Methods: We hired two young men (African American and Latino) 18 years and older who live in Chicago neighborhoods with high rates of violence to work as domain experts (DE). They initially provided interpretations of 185 randomly sampled tweets from our corpus and later gave more focused insights based on our annotators’ questions and challenges. We developed a multistep process that integrates these insights to inform MSW student annotators interpretations, which provides the training data for our NLP system. Our process includes: 1) identifying, onboarding, and integrating DEs, 2) initial DE interpretations of Twitter data, 3) training and assessing student annotator quality, and 4) iterative DE involvement and reconciliation of student annotator disagreement.
Results: Incorporating broad DE insights in student annotator training and iteratively including focused DE insights throughout the annotation process led to rigorously trained student annotators and more robust understandings of social media posts by gang-involved and affiliated youth. Additionally, the involvement of DEs unearthed contextual insights specific to Chicago neighborhoods with high rates of violence. We provide seven key insights as examples: language, emojis, song lyrics, behavioral/temporal cues, people, neighborhood references, and gang/crew knowledge. We expand on these seven areas with three case examples.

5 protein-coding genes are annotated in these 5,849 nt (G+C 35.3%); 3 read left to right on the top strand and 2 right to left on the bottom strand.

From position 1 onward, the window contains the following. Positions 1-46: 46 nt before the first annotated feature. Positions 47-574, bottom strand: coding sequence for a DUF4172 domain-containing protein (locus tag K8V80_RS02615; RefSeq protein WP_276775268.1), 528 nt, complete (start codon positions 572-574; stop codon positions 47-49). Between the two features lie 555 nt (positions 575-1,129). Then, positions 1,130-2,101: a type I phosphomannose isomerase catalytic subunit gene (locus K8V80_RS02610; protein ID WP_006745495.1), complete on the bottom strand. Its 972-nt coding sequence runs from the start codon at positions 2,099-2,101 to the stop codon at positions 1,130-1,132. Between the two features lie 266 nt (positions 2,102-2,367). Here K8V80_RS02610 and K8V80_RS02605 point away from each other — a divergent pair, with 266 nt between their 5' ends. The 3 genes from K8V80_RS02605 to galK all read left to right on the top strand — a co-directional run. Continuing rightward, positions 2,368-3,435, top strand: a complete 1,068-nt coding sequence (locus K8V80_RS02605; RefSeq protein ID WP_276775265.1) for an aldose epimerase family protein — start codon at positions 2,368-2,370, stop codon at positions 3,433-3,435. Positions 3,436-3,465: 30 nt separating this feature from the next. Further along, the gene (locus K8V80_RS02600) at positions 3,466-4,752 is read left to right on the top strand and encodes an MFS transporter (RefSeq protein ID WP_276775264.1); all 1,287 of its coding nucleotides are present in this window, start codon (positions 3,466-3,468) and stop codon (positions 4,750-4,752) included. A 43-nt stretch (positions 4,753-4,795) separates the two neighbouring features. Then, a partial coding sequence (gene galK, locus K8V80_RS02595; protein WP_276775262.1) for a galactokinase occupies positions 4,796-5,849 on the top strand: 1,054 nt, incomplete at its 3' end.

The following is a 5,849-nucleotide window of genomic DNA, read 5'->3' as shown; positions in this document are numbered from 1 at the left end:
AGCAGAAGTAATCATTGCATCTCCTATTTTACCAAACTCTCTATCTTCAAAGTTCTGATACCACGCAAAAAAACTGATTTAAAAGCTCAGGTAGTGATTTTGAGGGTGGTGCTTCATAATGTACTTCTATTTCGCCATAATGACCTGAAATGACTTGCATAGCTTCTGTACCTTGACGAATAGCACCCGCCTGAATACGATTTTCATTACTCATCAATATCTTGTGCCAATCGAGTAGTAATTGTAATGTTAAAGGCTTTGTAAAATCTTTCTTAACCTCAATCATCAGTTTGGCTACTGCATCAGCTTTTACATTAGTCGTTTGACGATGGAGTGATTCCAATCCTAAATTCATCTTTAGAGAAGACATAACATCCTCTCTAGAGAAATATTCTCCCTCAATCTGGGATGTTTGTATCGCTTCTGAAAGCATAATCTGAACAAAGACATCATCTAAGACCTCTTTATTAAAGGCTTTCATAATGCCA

Conclusions: DEs must be involved in the interpretation of unstructured data, solution creation, and other aspects of the research process. This goes beyond harvesting and capturing domain expertise. The involvement of DE in various areas of social and data science research, including mechanisms for accountability and ethically sound research practices, is a critical piece of truly creating algorithms trained to support and protect marginalized youth and communities.